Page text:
NEW BRITAIN, CT (WFSB) -- When it comes to ransomware attacks, many cities and towns across the state have been targets.
With those many areas being in the headlines for all the wrong reasons, the I-Team looked into what’s being done to protect data from hackers.
The nerve center for the city of New Britain, a city of 70,000, lives in a small closet inside city hall.
“We do have data information on people, records, our city clerk has birth records and real estate, so it is our duty, and we take it very seriously. It's a very big deal,” said Paul Salina, New Britain’s director of Support Services.
It's not the equipment that keeps Salina up at night, it's the users and their vulnerability to outside attacks.
“We have approximately just under 800 people who have email access in the city, so we want them to be sure they understand about scams and phishing techniques and so forth,” Salina said.
Phishing, or an attempt by a scammer to access a network by getting real credentials through fake emails, is one of the main ways hackers access systems like New Britain’s. Any access is a potential for a ransomware attack.
“We have filters, we have protections that we're constantly updating, that scan all the attachments, and they look for things that are unusual,” Salina said.
As recent headlines have shown, even sophisticated defenses can be vulnerable, and cities and towns across Connecticut have paid the price.
In some cases, they literally paid the price, when hackers take down an entire system and demand a payment or ransom before they'll allow access to the data. It's happening more often and it's becoming increasingly well-timed to exact the biggest pain.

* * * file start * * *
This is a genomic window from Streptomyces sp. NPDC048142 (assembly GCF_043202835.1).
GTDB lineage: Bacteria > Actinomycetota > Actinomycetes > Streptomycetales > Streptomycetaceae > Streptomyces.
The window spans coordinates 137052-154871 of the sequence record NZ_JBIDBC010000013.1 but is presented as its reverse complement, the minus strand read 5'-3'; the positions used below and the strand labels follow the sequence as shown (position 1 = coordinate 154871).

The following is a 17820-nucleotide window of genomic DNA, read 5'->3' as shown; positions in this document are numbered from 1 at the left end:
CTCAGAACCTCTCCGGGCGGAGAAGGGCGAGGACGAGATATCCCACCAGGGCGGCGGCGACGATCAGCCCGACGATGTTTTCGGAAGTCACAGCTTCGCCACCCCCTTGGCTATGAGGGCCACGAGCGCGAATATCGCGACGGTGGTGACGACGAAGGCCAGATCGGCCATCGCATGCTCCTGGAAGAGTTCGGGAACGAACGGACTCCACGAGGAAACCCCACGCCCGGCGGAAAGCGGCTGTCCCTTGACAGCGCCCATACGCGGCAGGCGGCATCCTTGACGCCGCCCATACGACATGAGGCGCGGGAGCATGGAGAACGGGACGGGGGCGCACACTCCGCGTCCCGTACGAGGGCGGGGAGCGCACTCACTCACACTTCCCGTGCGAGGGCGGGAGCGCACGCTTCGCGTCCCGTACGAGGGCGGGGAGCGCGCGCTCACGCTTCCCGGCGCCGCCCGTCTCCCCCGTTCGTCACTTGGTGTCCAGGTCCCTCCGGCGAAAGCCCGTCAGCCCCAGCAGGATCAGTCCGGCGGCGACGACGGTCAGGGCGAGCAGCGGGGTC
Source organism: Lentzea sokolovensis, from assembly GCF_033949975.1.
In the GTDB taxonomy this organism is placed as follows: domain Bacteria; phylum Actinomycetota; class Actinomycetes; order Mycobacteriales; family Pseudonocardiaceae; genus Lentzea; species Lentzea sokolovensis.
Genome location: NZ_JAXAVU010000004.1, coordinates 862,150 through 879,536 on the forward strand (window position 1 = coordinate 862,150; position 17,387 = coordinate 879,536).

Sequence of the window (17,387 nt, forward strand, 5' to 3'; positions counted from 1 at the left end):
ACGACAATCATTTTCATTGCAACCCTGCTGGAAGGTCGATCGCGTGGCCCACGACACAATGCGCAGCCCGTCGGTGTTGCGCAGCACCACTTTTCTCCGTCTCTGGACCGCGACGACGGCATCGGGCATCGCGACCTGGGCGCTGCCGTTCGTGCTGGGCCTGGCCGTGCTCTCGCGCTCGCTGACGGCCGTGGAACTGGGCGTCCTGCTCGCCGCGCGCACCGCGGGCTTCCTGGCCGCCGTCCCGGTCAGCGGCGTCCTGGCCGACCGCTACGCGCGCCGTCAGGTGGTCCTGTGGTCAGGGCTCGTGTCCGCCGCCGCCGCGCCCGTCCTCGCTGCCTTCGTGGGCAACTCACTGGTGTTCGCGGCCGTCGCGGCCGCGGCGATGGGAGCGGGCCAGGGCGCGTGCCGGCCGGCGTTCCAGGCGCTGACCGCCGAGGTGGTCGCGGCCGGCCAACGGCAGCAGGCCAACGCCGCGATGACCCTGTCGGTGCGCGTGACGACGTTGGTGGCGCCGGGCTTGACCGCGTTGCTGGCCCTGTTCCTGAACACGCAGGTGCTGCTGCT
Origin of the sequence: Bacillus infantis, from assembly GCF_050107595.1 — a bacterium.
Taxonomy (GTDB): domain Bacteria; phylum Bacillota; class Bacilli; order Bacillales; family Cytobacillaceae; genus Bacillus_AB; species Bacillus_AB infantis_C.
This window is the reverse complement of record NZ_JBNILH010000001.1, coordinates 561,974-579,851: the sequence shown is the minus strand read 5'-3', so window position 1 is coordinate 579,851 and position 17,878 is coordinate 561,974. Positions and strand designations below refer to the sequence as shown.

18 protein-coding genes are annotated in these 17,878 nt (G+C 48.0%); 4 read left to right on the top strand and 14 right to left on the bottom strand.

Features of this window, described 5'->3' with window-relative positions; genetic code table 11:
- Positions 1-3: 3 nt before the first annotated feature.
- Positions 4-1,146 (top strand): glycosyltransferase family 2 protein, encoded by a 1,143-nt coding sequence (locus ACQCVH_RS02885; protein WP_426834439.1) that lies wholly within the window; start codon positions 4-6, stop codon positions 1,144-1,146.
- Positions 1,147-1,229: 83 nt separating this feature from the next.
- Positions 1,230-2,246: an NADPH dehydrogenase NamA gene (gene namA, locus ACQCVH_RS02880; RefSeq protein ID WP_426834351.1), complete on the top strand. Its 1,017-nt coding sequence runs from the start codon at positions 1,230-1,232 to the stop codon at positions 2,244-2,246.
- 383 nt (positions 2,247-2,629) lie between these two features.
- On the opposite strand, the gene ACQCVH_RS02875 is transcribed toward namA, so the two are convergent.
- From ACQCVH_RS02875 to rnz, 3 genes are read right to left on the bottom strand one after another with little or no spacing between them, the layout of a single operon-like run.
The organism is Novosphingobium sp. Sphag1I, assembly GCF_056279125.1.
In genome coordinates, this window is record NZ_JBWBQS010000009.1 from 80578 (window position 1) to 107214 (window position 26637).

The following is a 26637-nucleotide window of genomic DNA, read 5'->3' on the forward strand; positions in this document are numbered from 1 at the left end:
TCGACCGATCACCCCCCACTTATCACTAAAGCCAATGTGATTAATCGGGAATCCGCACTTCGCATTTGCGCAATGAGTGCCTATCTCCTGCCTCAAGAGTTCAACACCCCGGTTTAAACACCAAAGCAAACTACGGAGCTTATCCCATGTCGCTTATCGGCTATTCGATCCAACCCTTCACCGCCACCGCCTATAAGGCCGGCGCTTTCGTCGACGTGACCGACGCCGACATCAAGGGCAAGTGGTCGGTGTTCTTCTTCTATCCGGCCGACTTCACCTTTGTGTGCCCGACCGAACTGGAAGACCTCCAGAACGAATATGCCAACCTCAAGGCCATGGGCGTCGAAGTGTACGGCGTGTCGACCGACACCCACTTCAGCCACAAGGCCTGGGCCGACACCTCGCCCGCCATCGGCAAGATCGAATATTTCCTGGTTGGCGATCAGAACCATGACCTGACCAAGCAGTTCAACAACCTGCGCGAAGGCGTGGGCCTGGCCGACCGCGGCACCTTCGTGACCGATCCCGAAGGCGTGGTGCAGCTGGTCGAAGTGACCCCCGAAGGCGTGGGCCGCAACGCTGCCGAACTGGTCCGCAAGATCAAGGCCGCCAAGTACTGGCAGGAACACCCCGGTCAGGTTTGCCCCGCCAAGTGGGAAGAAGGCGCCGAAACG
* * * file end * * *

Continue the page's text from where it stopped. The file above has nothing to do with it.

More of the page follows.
“We've seen basically a doubling or ransomware attacks from 2018 to 2019, and it's continuing to increase and we're seeing the attackers getting smarter in when they launch attacks. For example, we saw 15 attacks against school systems in August and September of this year, designed specifically to either force districts to pay or to delay the start of school,” said Allan Liska, of Recorded Future.
Liska tracks the attacks nationwide, and offered up some examples in Connecticut where attacks against municipalities have occurred in places like Plymouth, Colchester, Portland, Hamden, Middletown, Wallingford, Watertown and Wolcott.
Wolcott is one that drew news coverage after back-to-back attacks on the school district.
Liska said he always advises clients not to pay the ransom, but that's not always cheap either.
In Atlanta, they refused to pay a ransom of $5,200, but ended up spending upwards of $2.8 million rebuilding their network.
That big number shows why protection, like good off-site backups, are so important.
“Security is constantly evolving to protect against the attacks, to the attackers have to evolve to stay one step ahead of the security measures put in place,” Liska said.
In New Britain, they take many of those steps, including several different backups every day, and by what's called segmentation of the network to keep an attacker from being able to shut down the whole city at once by restricting who has access to what.
“There is probably no one inside the building, except the it people, who have access to everything. I don't think even the mayor has access to everything,” Salina said.
The threat keeps evolving and cities and towns must too. It's become so important that later this year the state is organizing a disaster drill, the kind they normally do to prepare for hurricanes or terrorist attacks, that will mock up a widespread cyber-attack to practice a response.